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Thread: Simplifying when notating mandolin music?

  1. #1
    Registered User Doug Brock's Avatar
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    Default Simplifying when notating mandolin music?

    I generally like to notate fiddle tunes in Finale, and dont include tab, but write just the bare melody lines with the expectation that Ill be filling in, modifying, adding double stops, etc., when playing. I want the fiddle tune to be on one page, too.

    I focus on improvisation, but Id like to start capturing some of what Im doing, and also start working out some interesting arrangements. The problem is just how many notes can be involved in my playing. Drone notes, double stops, hammer ons, pull offs, slides, etc. Lots of notes! That made me wonder about folks who notate solos from recordings. When you do that, are you also leaving out lots of notes? Are you simplifying just to make sure the notation/tab are readable by the average mandolin player?
    Doug Brock
    2018 Kimble 2 point (#259), 2019 Silverangel Econo A (#446), Eastman MD315, 2020 Morris Oval Flattop A, Eastman MDA315
    Pisgah Wonder open back banjo, cheap old German fiddle, Martin HD28, Martin D18GE, CA Guitars Bluegrass Performer

  2. #2

    Default Re: Simplifying when notating mandolin music?

    Depends on who I'm writing it for. For me? I'll write out anything and everything I want to keep as my arrangement. For "the average mandolin player"? I'll write out the basic melody of the tune.

    Lots of grey room in there, of course if I'm writing out something that someone is going to play when subbing for one of my gigs, I suppose what I'd write out would depend on how much time he's got between getting the chart and doing the gig, and how much others in the band are depending on my version (my arrangement) to feel comfortable knowing where in the tune/medley they are.

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  4. #3
    Registered User Doug Brock's Avatar
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    Default Re: Simplifying when notating mandolin music?

    If you were writing out a solo by a good pro for your use, would you try to get all those little extra notes? Or would that be unreasonable? I can read music well enough (I was a music major before going into engineering), but reading a dense score in real time on mandolin isn’t something I could do very easily. I’m not even sure how doable an “exact” transcription might be. Even with slow-down software, it can be difficult to tell what all is happening, especially if other instruments are in the recording.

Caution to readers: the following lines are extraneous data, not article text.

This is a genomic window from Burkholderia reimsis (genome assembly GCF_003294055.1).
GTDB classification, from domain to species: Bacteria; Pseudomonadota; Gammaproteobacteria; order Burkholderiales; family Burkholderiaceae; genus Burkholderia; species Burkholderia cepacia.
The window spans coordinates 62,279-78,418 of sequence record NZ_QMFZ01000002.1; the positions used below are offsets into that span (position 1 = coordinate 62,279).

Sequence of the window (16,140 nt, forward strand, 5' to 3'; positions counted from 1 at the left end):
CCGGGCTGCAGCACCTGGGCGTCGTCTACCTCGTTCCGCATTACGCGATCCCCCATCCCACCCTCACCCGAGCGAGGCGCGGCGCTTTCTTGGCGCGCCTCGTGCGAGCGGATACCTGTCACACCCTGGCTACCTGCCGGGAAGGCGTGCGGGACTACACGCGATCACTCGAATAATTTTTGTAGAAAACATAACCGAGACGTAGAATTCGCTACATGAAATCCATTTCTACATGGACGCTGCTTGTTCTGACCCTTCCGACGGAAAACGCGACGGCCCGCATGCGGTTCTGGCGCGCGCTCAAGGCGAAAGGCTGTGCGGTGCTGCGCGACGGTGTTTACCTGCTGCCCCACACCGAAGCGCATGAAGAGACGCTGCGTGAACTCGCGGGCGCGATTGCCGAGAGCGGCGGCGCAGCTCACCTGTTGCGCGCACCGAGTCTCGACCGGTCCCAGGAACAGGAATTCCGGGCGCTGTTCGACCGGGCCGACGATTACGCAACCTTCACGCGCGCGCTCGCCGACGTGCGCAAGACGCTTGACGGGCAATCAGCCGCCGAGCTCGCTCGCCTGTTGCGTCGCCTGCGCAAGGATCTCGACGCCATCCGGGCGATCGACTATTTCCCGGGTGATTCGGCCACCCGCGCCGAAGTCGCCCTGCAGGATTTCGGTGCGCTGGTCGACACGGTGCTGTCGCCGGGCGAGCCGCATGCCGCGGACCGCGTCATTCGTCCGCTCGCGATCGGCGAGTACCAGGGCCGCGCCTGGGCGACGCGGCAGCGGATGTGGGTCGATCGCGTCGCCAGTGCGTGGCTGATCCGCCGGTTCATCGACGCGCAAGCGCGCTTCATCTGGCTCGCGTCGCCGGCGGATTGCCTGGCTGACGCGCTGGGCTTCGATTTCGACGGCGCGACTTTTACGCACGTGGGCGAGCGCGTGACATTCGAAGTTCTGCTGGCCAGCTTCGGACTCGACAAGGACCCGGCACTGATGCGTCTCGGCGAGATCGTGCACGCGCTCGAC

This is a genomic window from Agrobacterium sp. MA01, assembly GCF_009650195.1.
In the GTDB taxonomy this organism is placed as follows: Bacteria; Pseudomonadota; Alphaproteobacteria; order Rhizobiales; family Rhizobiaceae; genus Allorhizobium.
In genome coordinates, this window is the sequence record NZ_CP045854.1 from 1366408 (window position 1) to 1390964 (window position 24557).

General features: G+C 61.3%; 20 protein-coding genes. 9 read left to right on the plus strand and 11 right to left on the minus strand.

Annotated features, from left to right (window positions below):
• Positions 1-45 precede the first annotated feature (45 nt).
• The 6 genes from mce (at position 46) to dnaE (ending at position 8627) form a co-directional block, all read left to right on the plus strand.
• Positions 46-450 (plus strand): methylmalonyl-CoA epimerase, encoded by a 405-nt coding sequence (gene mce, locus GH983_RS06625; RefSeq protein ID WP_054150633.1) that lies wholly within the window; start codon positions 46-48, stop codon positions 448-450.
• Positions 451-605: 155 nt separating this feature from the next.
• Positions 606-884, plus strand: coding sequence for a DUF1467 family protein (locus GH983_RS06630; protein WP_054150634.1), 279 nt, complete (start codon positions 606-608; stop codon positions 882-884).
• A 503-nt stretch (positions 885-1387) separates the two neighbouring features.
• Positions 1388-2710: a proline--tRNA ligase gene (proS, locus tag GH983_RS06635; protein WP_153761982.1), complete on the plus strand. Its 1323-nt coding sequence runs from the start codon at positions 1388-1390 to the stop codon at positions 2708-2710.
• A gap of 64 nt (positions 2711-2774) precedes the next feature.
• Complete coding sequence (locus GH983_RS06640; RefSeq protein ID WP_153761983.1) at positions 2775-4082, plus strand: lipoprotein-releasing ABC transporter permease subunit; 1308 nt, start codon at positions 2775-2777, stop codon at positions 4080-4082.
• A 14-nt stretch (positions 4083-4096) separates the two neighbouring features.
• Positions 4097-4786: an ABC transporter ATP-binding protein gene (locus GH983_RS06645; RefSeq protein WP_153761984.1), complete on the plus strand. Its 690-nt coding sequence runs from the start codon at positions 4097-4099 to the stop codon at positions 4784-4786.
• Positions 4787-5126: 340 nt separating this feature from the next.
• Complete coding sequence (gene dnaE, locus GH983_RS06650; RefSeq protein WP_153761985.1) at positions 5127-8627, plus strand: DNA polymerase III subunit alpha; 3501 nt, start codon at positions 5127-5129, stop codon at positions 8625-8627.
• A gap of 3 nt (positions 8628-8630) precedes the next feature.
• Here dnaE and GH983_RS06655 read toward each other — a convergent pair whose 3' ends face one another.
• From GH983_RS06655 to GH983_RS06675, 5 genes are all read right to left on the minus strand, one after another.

Doug Brock
    2018 Kimble 2 point (#259), 2019 Silverangel Econo A (#446), Eastman MD315, 2020 Morris Oval Flattop A, Eastman MDA315
    Pisgah Wonder open back banjo, cheap old German fiddle, Martin HD28, Martin D18GE, CA Guitars Bluegrass Performer

  5. #4
    The Amateur Mandolinist Mark Gunter's Avatar
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    Default Re: Simplifying when notating mandolin music?

    Quote Originally Posted by Doug Brock View Post
    If you were writing out a solo by a good pro for your use, would you try to get all those little extra notes? Or would that be unreasonable? I can read music well enough (I was a music major before going into engineering), but reading a dense score in real time on mandolin isnt something I could do very easily. Im not even sure how doable an exact transcription might be. Even with slow-down software, it can be difficult to tell what all is happening, especially if other instruments are in the recording.
    I think you're sort of answering your own question, Doug. Like you wrote, 'Im not even sure how doable an exact transcription might be.' So, when I'm unable to do an exact transcription I just get as close as I can, or as close as I want to before moving on.

    You also write, 'reading a dense score in real time on mandolin isnt something I could do very easily' - I'm definitely in that camp, in fact I don't sight read, really. I use the notation to learn things or to refresh memory, then play from memory. So if you are transcribing in order to sight read in real time, your answer is to keep it at a comfortable density.

    In general, since I do it for the record for memory's sake and for learning purposes, I transcribe other people's solos as closely as I can get them, including ornaments. When playing them, I play them my way, anyhow, as that is all I can do with them.

    Some things are really difficult for me to transcribe, and so I do the best that I can.
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